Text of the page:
With the holiday season upon us, many small business owners and their employees might be pulling longer shifts and dealing with a more intense workload, while also juggling the stresses that come with this time of the year. In turn, holiday fatigue can have an impact on the safety of workers in many industries.
“One of the things that’s interesting about the holiday season and the way that fatigue impacts individuals is that it’s both mental and physical, and it’s both industrial and personal. So, not only is the holiday season often busier at work, but it’s also busier at home,” said Matt Zender, AmTrust Financial Services’ senior vice president of workers’ compensation strategy. “What we find is it’s just not a lot of release. After a traditional busy work day, you go home, you have a cup of tea, you watch your favorite show, and you go to bed feeling a little bit better. Now though, you have an even busier work day, and you leave the office and you have to go run three errands, and then you get home and you have to work on logistics for coordinating holiday travel, so there’s no off-switch.”
That physical and mental strain puts pressure on workers to maintain the discipline to work as safely as they have over previous months, and can potentially result in some bad choices. It doesn’t mean that they always fail at working safely, but it does mean they require more energy to stay focused on what they need to do to avoid injuries.
One only has to look to Amazon to see the impacts of the holiday season on a workforce. A recent article from The Atlantic, titled “Ruthless Quotas at Amazon Are Maiming Employees,” revealed that weekly injury counts among employees spiked at both Cyber Monday and Prime Day.
The retail giant isn’t the only company that has these issues. Customer-facing and seasonal industries, like ice and snow removal, Christmas tree lots, or holiday lighting set-ups, can also be exposed to similar workers’ comp risks during this season. However, notes Zender, for the most part, the risk lies with retail and wholesale industries.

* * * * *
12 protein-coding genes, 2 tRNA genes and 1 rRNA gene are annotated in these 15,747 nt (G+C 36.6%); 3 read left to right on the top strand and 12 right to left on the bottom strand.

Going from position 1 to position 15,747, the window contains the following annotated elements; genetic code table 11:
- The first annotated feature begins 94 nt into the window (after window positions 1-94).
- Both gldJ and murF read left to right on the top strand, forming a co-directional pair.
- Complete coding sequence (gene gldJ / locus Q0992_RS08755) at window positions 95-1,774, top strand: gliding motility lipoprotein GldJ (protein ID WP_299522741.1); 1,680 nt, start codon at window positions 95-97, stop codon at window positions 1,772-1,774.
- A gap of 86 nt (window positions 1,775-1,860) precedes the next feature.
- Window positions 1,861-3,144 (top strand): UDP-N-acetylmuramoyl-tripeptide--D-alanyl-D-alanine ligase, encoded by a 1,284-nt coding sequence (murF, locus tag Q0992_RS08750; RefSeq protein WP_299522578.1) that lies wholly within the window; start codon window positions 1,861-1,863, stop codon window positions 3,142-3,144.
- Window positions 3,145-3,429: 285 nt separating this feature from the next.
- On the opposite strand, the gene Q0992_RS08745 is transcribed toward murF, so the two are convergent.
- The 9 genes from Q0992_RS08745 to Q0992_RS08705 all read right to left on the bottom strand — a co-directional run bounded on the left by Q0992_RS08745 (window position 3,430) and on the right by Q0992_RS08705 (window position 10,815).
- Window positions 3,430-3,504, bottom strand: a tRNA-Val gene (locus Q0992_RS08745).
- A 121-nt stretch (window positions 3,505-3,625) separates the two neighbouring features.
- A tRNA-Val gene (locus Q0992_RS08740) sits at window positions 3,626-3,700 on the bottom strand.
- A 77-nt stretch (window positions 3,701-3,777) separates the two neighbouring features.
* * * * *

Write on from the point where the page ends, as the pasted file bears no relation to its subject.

That’s because of “the amount of volume that’s going to be coming through those shops, and then you’re going to be dealing with workers who are perhaps hired for a few weeks, so those workers’ abilities to be familiar with how to work safely is often really challenged,” he explained. “They’re just starting and they’re trying to figure out how to work a cash register, let alone how to avoid an injury.”
It might be too late for this season for businesses to mitigate against the risks of holiday fatigue. However, they should strive to establish safety and training protocols during slower seasons that are easily trainable and easily replicable, so that when they have somebody new that’s coming onboard during a busier time, they can onboard them efficiently and within a matter of a few hours, help them feel acclimated.
“Taking advantage of the slower periods to build out those protocols so that they can be easily rolled out when you do have a busier time is certainly important. I think hiring practices are also always going to be important and not lowering your standards just because you need some bodies,” said Zender. “You want to make sure you’re still hiring people that are going to both work safely and carry forward the brand that you’ve worked hard to build as a business owner. It may not always be easy when you’re dealing with drawing from a shallower pool, but you’re always going to want to make sure that your hiring practices are staying really sound.”
Setting aside time for safety meetings is likewise important, and can actually help workers take a much needed breather.
“Just because you’re blowing and going doesn’t mean you can’t stop your team and watch a safety video for 15 minutes,” said Zender. “We have a whole library of them that they can use and find one specific to their industry, and that break in and of itself might be enough to allow the body to recover a little bit. You’re gaining the benefit of getting a little bit of training, and you’re also letting them recover for a few minutes and remove a little bit of that fatigue.”